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Abstract: PO2268

Standardized Grading of Chronicity in Native Renal Biopsies: A Single-Center Experience

Session Information

Category: Pathology and Lab Medicine

  • 1602 Pathology and Lab Medicine: Clinical


  • Huang, Yuan, University of Cincinnati, Cincinnati, Ohio, United States
  • Lee, Paul J., University of Cincinnati, Cincinnati, Ohio, United States
  • Wang, Diping, University of Cincinnati, Cincinnati, Ohio, United States

Chronic changes in native kidney biopsies are important in predicting prognosis and guiding treatment. In this retrospective single-center study, we investigated the applicability of histological chronicity grading in native kidney biopsies, using a newly proposed standardized grading system by Sethi et. al. and with modifications.


52 consecutive patients (46.8 ± 16.1 yrs, 53.8% F) from January 2017 to December 2019 were recruited and 44 cases were deemed adequate. 9 categories of histopathology were evaluated and scored independently and blindly by two renal pathologists. An accumulated score (Sum1) was obtained from 4 categories the paper proposed. The other 5 categories were included to provide additional histopathologic information, which generated Sum2 score (Figure). Interrater agreement was measured by kappa statistics. eGFR levels both at the time of biopsy and at the end of 12 to 18-month follow-up were obtained from electronic medical records. The correlations between the calculated total scores and continuous variables were determined by bivariate correlation analysis.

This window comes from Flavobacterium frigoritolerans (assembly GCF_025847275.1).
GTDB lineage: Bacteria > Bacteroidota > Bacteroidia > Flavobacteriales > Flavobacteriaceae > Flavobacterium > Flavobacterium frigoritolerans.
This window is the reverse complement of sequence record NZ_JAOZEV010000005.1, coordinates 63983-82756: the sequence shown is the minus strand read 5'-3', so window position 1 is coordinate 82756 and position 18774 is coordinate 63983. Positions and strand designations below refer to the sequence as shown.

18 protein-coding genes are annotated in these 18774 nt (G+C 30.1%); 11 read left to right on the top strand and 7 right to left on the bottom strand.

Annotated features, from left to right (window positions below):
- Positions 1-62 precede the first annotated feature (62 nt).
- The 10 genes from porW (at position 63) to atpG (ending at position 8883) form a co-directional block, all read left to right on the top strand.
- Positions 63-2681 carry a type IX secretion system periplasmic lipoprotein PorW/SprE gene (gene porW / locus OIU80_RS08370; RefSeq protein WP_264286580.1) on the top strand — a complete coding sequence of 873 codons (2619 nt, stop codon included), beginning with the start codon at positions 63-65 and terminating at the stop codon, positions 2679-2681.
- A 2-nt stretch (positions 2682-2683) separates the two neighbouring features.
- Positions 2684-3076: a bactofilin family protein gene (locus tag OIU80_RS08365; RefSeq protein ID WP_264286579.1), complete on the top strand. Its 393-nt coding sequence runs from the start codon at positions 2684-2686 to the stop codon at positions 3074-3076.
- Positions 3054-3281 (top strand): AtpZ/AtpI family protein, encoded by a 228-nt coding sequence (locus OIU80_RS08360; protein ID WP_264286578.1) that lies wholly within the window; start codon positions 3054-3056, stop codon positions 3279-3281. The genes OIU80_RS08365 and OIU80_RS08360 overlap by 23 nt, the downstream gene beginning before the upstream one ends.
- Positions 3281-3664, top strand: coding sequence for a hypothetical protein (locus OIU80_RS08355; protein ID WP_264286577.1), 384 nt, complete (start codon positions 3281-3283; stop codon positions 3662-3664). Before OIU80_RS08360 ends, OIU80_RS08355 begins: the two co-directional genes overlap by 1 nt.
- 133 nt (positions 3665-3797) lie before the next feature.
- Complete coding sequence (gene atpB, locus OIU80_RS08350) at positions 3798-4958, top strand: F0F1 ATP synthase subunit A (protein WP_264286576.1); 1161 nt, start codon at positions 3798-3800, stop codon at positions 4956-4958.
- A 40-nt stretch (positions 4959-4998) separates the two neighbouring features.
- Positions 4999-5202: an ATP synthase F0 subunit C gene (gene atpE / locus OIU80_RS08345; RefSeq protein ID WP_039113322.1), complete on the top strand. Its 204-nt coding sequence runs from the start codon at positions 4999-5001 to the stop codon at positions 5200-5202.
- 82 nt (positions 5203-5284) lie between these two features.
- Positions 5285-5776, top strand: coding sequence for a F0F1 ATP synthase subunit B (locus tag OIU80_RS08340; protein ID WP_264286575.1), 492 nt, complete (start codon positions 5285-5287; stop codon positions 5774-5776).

Interrater agreement was almost perfect based on the Landis and Koch scale with a kappa value 0.89. Among the 44 analyzed cases, mean baseline eGFR was 39.6 ± 29.7 mL/min/1.73m2 . At the end of follow-up, eGFR was 47.8 ± 29.3 mL/min/1.73m2. Sum1 and Sum2 scores were significantly correlated with both baseline eGFR levels (R=-0.34, p<0.05, and R=-0.44, p<0.01, respectively) and those at the end of follow-up (R=-0.56, p<0.01 and R=-0.44, p<0.01, respectively).


We demonstrated that the modified criteria were comparable to the original criteria; both had good interrater agreement and correlated well with eGFR levels. The modified criteria could provide standardized grading of additional clinically relevant histopathology. Application of standardized chronicity grading will benefit prognosis evaluation and clinical management of renal diseases.


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